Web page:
Jumanos

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I Jumanos erano un popolo indiano originario del territorio di Sonora (in Messico), del Texas (negli Stati Uniti) e dei territori circostanti. Utilizzavano un linguaggio della famiglia uto-azteca e vivevano principalmente con la coltivazione di mais, zucche, zucchine, meloni e fichi.

Bibliografia[modifica | modifica sorgente]

  • Bolton, H. E. (1912). The Jumano Indians in Texas, 1650-1771. The Quarterly of the Texas State Historical Association, 20, 66-84.
  • Bolton, H. E. (1916). Spanish exploration in the southwest, 1542-1706. New York.
  • Griffin, William B. (1983). Southern periphery: East. In A. Ortiz (Ed.), Handbook of North American Indians: Southwest (Vol. 10, pp. 329-342). Sturtevant, W. C. (Gen. Ed.). Washington, D.C.; Smithsonian Institution.
  • Hammond, G. P.; & Rey, Agapito. (1929). Expedition into New Mexico made by Antonio de Espejo, 1582-1583 (as revealed in the journal of Diego Perez de Luxan, a member of the party). Los Angeles: The Quivira Society.
  • Hodge, Frederick Webb. (1911). The Jumano Indians. Proceedings of the American Antiquarian Society, 20, 249-268.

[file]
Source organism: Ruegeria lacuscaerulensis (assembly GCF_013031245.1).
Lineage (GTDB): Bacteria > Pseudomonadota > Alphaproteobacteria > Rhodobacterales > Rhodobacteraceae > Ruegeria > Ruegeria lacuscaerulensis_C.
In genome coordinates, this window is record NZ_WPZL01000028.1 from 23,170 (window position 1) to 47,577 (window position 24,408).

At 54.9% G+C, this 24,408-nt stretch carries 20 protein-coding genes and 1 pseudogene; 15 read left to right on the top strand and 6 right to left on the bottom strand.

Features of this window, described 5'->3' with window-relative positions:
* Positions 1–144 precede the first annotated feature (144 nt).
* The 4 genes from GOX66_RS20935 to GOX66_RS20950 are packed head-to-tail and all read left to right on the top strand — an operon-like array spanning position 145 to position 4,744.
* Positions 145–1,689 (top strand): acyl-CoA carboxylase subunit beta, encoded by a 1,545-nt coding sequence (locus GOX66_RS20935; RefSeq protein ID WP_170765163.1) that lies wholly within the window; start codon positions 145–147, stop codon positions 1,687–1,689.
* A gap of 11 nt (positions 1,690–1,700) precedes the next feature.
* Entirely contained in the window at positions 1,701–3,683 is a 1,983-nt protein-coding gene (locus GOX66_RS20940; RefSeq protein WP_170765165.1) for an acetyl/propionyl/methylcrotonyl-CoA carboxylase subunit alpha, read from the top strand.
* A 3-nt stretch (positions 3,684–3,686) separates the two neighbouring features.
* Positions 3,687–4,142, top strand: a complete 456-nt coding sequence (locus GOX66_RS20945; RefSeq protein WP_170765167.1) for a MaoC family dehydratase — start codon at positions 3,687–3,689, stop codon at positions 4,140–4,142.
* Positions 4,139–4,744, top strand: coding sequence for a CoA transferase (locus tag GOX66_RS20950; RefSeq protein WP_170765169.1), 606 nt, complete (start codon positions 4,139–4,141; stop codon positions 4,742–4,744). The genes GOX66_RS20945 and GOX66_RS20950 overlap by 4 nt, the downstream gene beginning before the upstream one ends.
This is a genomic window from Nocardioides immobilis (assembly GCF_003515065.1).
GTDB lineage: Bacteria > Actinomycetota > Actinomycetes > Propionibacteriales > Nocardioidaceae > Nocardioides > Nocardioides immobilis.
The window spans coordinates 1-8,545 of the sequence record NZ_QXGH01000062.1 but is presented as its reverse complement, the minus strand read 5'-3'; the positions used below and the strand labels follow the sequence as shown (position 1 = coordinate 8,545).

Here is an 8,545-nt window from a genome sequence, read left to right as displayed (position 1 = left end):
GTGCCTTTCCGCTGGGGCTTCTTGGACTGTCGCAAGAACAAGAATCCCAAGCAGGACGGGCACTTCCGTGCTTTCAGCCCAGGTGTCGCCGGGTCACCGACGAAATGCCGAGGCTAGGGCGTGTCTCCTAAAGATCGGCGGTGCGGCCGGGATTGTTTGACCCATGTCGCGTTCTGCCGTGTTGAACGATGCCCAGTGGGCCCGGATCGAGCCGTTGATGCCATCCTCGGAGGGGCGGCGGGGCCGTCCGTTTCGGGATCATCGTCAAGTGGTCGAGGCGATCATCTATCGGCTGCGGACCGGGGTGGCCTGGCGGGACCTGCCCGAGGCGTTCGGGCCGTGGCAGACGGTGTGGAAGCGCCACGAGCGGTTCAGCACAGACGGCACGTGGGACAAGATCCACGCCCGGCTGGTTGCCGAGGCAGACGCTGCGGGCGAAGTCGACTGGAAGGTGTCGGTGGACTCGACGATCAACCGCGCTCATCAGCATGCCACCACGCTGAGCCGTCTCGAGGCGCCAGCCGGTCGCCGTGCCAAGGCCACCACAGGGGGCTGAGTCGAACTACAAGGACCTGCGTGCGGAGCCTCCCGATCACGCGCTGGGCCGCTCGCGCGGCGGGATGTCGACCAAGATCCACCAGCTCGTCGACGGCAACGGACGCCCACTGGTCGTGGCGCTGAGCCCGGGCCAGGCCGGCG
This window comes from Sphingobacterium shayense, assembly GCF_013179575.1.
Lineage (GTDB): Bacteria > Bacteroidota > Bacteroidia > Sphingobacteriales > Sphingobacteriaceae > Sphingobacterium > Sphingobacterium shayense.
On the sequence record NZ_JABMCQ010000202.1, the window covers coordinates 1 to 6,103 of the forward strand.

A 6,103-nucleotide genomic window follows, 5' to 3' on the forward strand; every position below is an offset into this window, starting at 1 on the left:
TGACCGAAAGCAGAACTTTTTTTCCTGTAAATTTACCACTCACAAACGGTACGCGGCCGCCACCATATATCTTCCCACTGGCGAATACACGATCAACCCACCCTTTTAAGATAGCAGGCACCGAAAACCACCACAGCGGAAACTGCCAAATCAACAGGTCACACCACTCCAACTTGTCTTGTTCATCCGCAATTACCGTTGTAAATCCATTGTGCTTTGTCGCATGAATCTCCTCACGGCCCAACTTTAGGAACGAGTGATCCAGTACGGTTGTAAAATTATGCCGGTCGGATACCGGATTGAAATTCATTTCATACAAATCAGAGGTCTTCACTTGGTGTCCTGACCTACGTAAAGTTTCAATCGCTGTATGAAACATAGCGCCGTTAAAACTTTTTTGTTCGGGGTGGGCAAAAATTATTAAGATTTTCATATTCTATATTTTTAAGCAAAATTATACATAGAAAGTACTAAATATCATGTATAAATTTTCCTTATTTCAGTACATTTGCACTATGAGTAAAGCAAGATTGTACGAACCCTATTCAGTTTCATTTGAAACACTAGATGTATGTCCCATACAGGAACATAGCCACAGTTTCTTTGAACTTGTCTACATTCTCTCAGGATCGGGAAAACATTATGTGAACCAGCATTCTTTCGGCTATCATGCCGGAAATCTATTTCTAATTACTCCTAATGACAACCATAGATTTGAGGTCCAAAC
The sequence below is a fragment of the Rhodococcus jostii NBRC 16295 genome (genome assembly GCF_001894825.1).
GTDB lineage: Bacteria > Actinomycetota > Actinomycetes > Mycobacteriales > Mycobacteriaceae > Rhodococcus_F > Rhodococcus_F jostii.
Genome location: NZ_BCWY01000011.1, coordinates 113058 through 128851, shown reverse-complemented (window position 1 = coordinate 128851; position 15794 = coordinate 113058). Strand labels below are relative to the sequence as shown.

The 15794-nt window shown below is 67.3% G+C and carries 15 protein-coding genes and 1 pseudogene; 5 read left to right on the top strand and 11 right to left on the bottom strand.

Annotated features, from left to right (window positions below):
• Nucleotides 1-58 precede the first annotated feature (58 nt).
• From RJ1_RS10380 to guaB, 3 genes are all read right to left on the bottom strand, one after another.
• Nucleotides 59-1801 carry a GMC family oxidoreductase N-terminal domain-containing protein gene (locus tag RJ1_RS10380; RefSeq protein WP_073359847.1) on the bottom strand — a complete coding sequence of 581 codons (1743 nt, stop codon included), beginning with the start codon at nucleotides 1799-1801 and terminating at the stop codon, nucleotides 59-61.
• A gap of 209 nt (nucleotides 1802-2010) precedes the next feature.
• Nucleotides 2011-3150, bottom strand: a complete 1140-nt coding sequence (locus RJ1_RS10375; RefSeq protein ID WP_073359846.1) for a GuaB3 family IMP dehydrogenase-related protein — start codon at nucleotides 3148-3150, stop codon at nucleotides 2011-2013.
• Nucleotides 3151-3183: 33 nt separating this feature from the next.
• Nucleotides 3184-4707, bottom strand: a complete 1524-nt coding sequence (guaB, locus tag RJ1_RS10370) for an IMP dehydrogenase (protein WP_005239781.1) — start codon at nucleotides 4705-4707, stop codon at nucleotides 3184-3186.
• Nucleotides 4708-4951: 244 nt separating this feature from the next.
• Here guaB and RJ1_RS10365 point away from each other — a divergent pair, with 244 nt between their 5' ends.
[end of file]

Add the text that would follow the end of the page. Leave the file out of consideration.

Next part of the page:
• Hickerson, Nancy Parrott. (1994). The Jumanos: Hunters and Traders of the South Plains. Austin: University of Texas Press.
  • Kelley, J. Charles. (1947). Jumano and Patarabueye: Relations at La Junta de los Rios. (Doctoral dissertation, Harvard University).
  • Kelley, J. Charles. (1955). Juan Sabeata and diffusion in aboriginal Texas. American Anthropologist, 57 (5), 981-995.
  • Sauer, Carl. (1934). The distribution of aboriginal tribes and languages in northwestern Mexico. Ibero-Americana (No. 5). Berkeley: University of California.
  • Scholes, F. V.; & Mera, H. P. (1940). Some aspects of the Jumano problem. Contributions to American anthropology and history (No. 34; Publ. No. 523). Washington, D.C.: Carnegie Institution of Washington.

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